Mr Boswarva said he had written a blog post about the issue last year, in which he stated his concern about “the low profile of DfE’s NPD initiative. Most of the consultation responses are from organisations with an interest in re-using the data, leavened by some cautionary advice from civil society groups. There are only a couple of responses from schools and a half-dozen or so responses from individual parents (consistently opposed to the proposals).” [Emphasis mine]
“There appears to have been no concerted effort to bring the consultation or the NPD initiative to the attention of parents or pupils (i.e. the data subjects themselves). This is a quote from one of the parents who did respond: ‘I am shocked and appalled that I wasn’t notified about this consultation through my child’s school — I read about it on Twitter of all things. A letter should have gone to every single parent explaining the proposals and how to respond to this consultation.’
“(Now imagine that sentiment amplified via Mumsnet …)”
His full article is available here and makes absorbing reading as it features all of the responses to what the DfE (laughably) called its “consultation”.
In his comment to VP, Mr Boswarva wrote: “Some civil liberties organisations (including Big Brother Watch) did respond to the DfE consultation… The implemented access regime is not quite as bad as the original proposals, but I agree we should be concerned.
“For me the main issue is that parents (and pupils themselves, who are the actual data subjects) are unaware of how the personal data is being shared with third-party organisations.
“There was no press release or any other broad communication to the public when access to NPD data was expanded. (It’s worth noting that most of the broadsheets [newspapers] have been given access to Tier 2 pupil data themselves, so they are probably not keen to rock the boat.)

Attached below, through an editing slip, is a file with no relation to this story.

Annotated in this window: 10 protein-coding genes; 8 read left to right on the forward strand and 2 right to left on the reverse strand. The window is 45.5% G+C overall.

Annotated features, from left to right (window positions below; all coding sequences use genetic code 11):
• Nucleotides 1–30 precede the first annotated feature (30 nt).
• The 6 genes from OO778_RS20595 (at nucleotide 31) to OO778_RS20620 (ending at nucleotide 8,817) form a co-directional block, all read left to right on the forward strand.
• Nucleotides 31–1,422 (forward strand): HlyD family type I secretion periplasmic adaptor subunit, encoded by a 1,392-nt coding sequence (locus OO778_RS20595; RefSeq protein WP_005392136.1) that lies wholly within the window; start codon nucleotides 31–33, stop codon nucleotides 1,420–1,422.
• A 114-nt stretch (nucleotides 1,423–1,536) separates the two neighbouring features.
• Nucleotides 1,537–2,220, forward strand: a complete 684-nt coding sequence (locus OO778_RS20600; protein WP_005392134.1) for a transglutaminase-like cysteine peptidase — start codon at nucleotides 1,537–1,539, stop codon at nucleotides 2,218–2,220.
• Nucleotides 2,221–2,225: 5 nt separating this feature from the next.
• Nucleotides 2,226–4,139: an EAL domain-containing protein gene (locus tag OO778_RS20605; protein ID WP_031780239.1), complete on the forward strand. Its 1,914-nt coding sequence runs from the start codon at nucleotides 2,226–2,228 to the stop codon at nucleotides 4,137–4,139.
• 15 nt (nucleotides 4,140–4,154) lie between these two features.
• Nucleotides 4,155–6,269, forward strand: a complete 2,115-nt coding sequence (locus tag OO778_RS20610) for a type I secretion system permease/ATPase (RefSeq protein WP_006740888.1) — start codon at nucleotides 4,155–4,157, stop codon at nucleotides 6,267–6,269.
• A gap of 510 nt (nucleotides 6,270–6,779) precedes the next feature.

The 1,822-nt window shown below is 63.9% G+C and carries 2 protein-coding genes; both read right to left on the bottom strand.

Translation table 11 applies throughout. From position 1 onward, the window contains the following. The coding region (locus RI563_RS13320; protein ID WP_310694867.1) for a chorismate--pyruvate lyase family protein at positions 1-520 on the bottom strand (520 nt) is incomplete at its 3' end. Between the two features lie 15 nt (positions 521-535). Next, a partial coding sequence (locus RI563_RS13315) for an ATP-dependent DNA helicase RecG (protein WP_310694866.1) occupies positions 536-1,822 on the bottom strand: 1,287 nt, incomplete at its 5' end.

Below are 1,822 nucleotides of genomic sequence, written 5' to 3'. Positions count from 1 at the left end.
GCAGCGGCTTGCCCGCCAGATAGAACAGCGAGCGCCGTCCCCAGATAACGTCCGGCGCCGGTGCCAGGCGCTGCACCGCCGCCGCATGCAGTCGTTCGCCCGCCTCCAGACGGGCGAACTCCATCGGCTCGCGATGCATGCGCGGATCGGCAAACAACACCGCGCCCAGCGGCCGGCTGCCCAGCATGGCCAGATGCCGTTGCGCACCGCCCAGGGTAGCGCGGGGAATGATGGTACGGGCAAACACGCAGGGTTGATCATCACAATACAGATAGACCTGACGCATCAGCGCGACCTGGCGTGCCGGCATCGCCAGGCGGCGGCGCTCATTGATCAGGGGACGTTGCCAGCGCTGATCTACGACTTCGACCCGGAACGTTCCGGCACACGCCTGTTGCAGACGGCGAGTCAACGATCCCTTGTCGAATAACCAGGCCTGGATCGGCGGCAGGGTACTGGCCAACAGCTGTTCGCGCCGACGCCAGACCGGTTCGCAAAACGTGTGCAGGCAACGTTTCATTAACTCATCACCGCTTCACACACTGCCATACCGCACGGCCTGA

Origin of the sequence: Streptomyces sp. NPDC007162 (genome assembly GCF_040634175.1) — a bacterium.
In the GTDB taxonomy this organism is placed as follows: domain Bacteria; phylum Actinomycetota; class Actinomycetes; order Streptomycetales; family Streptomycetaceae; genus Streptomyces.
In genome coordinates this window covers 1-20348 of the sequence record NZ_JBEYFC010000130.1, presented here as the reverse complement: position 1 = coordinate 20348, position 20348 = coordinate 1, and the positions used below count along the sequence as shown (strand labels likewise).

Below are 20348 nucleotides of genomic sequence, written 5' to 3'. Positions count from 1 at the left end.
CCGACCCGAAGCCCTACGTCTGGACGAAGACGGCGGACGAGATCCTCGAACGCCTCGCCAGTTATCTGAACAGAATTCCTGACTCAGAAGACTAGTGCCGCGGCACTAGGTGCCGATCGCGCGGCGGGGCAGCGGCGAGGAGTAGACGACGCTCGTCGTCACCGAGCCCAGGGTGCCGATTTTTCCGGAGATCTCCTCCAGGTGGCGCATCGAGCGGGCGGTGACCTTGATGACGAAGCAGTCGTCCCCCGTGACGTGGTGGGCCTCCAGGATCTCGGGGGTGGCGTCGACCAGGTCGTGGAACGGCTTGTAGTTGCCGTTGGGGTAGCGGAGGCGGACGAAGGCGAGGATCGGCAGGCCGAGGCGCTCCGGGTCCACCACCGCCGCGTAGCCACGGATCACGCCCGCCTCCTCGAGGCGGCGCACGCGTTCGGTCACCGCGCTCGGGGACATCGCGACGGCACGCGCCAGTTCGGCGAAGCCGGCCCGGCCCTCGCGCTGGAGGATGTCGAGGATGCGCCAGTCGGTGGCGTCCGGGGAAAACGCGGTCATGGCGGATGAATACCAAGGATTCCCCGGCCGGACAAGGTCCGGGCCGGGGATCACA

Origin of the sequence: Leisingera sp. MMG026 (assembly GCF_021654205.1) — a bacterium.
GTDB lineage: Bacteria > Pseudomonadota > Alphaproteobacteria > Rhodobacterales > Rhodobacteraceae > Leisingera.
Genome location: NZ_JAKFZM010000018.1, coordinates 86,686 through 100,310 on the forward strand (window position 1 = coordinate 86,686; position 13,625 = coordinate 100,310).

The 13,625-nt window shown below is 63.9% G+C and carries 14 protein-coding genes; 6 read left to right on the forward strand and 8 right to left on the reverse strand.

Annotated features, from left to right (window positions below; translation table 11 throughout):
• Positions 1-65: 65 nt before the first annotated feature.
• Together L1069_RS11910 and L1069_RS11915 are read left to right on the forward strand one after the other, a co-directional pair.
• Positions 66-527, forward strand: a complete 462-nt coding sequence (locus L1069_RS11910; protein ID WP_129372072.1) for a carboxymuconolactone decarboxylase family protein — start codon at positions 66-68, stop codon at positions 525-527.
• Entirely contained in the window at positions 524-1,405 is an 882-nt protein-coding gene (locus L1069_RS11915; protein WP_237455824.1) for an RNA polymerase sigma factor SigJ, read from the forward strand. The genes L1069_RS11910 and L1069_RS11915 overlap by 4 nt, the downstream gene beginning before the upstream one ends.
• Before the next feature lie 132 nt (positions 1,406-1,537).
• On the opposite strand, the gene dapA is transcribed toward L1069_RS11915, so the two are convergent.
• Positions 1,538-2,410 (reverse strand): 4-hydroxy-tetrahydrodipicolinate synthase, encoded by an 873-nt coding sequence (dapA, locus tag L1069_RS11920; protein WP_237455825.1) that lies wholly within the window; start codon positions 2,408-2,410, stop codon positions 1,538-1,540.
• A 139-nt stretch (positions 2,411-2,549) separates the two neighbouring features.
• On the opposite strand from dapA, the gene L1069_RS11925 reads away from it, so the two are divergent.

I have yet to do so (time being against me) but I invite any readers with an interest to download the report, go through it, and report your findings.
I’m off to find a contact address for Mumsnet.
Addendum: I’ve amended this article after Mr Boswarva contacted me to point out that the DfE isn’t, in fact, selling pupil information – the department is giving it away for free. In my opinion this makes its actions even worse. What do you think? (Thanks are due to Mr Boswarva, whose full communication should appear in the comment column below.)
Selling their future: Michael Gove’s Department for Education has put pupils’ confidential information up for sale.
Thanks are due to the Vox Political reader who flagged up the fact that, while plans to sell British citizens’ health records and tax details are currently delayed or in consideration, confidential information about our children is already being passed on to private companies.
Researchers and third-party organisations can apply for detailed information from the national pupil database (NPD), covering pupils at schools and colleges in England.
This includes test and exam results, details of prior attainment and progression at different key stages for pupils in the state sector, attainment data for students in non-maintained special schools, sixth-form and further education colleges, and information on pupils in independent schools, where available.
The database also includes information about pupils’ characteristics, such as gender, ethnicity, first language, eligibility for free school meals, special educational needs (SEN), and pupil absence and exclusions.
Why would anyone want to use such information commercially?
Extracts of this data are available for use by any organisation or person who, “for the purpose of promoting the education or well-being of children in England”, are conducting research or analysis, producing statistics, or providing information, advice or guidance. To whom?
The available data is arranged into ‘tiers’, as follows:
Tier 1 – the most sensitive personal information